In 1943-44 Serov was back at his old work of mass deporta- tion. With a large corps of NKVD troops, he directed the surrounding and deportation of most of the minority nations of the North Caucasus and the Crimea. In circumstances of the most appalling brutality, over a million people were rounded up and packed off in cattle trucks to Central Asia. In 1946 lzvestia admitted that the grounds for these deporta- tions were given as the fact that these peoples formed armed bands to support the Germans, while 'the main mass of the population' took no counter-measures. Thus this astonishing demonstration of police power has also political significance, with its revelation that peoples who had supposedly lived under the most perfect forms of autonomy for twenty years, and who knew nothing of the Nazis but what the Soviet authorities had told them, were willing at once to assist them against the regime.

On March 9, 1944, evidently on the completion of the largest of these operations, Serov was awarded the Order of Suvorov First Class, a distinction normally reserved for marshals who have achieved victories against enemy troops, rather than successes against one's own unarmed civilians. And in 1945, on army ranks being awarded to security per- sonnel, he was made a colonel-general, having previously received a second Order of Lenin.

After the war his first assignment was in Germany, where he seems to have had the task of securing the persons of Russian ex-prisoners and refugees and sending them back to the labour camps. The heroic age of deportations had now ended, at least for the time being, and Serov performed the routine tasks of senior police officials. Till his appointment to head the KGB, however, he avoided the 'Specially Important Cases,' and stuck to the less dangerous task of bringing the terror to the masses. Working until 1953 in the MVD, he received a third Order of Lenin on the successful construction of the Volga-Don Canal and certain other irrigational and hydro-electric works; the MVD's contribution to these projects being, of course, the forced labour.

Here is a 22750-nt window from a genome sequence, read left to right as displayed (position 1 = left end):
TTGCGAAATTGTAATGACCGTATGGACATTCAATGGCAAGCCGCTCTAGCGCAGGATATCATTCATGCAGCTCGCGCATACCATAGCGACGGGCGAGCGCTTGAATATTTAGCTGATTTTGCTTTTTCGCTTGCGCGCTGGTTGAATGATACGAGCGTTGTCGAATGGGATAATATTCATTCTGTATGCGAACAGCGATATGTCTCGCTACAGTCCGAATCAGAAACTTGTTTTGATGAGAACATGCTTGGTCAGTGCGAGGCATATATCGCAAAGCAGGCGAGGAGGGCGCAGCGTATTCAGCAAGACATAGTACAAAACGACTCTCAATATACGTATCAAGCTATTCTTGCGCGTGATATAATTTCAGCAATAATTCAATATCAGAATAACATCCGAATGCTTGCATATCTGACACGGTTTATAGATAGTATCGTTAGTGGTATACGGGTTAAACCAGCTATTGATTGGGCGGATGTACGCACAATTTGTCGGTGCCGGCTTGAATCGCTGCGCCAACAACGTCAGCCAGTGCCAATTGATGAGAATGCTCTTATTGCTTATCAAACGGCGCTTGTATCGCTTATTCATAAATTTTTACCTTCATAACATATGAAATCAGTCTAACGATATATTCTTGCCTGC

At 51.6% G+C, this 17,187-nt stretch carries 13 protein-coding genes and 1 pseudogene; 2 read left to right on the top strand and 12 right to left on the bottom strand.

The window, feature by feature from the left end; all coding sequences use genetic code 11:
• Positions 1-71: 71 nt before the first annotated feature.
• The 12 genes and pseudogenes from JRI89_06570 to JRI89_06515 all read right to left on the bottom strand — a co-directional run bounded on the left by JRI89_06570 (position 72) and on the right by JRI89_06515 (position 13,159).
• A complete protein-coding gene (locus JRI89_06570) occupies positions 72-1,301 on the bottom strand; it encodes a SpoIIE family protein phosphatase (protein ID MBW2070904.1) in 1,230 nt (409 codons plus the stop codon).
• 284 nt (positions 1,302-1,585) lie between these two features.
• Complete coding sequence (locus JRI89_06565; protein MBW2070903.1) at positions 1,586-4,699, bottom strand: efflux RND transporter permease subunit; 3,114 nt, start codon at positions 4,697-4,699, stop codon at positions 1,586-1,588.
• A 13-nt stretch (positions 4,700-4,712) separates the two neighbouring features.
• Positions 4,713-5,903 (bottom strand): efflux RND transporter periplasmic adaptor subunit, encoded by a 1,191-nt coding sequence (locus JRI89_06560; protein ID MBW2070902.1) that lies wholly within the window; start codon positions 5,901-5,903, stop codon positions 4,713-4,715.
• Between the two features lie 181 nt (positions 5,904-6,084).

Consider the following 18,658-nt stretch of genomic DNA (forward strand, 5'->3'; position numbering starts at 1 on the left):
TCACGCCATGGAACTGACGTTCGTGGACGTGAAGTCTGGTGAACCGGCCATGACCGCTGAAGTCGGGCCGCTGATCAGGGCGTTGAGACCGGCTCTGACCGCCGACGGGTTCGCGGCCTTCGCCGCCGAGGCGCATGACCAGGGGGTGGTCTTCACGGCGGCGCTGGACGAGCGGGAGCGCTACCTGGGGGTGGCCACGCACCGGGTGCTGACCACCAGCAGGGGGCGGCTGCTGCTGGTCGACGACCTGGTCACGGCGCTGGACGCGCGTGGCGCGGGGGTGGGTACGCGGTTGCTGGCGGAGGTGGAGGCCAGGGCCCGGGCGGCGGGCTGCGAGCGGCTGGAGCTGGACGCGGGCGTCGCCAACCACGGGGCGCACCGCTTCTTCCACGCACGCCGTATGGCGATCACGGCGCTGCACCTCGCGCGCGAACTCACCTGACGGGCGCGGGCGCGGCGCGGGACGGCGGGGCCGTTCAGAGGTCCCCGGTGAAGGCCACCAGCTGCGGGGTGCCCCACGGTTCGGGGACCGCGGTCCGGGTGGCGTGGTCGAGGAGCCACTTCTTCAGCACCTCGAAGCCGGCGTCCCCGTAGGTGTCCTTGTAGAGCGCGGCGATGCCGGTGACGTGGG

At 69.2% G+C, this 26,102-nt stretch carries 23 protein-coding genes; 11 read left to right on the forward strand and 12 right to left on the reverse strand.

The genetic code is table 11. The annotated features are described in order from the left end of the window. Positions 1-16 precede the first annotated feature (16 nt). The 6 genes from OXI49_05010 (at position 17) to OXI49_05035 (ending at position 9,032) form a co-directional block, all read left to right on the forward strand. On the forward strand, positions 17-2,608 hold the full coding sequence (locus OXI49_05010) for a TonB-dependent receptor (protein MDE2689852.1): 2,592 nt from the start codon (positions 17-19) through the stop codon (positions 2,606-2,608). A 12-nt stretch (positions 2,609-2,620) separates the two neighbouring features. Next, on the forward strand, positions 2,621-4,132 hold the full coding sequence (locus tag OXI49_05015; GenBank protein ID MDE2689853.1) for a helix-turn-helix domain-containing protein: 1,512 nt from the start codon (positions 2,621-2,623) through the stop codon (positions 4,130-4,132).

The dangers that have beset Serov's predecessors have been due not really to any special temptation to become foreign agents so much as to the fact that their service to the faction in power is of so grisly a nature as to make them the first victims when the adversaries of that faction finally overthrow it.

In the struggle for power the security police have always played a peculiar role. The current rulers are suspicious of them when they are too strong and make every effort to cut them down to size. If Beria had made his bid for power at the right moment it is certainly possible that he might have succeeded, and this idea presented itself very forcibly to his successful rivals. Since Beria's fall the Soviet government has gone out of its way to seek the popularity involved in the shooting of police ministers and officials. Yet at the same time as the customary Christmas Eve execution announcement for 1954 (of Abakumov—Beria was the previous year). they made a point of giving Serov another order—the Red Banner of Labour.

The unknoWn factor is, of course, the army, which so far the party and police machines have penetrated and kept well under control. Serov is said to have been responsible for the supervision of Zhukov when he was in comparative disgrace at Odessa. If he places his bets wrongly over the next lap, the officer corps may be expected to look forward with extra pleasure to the Christmas festivities.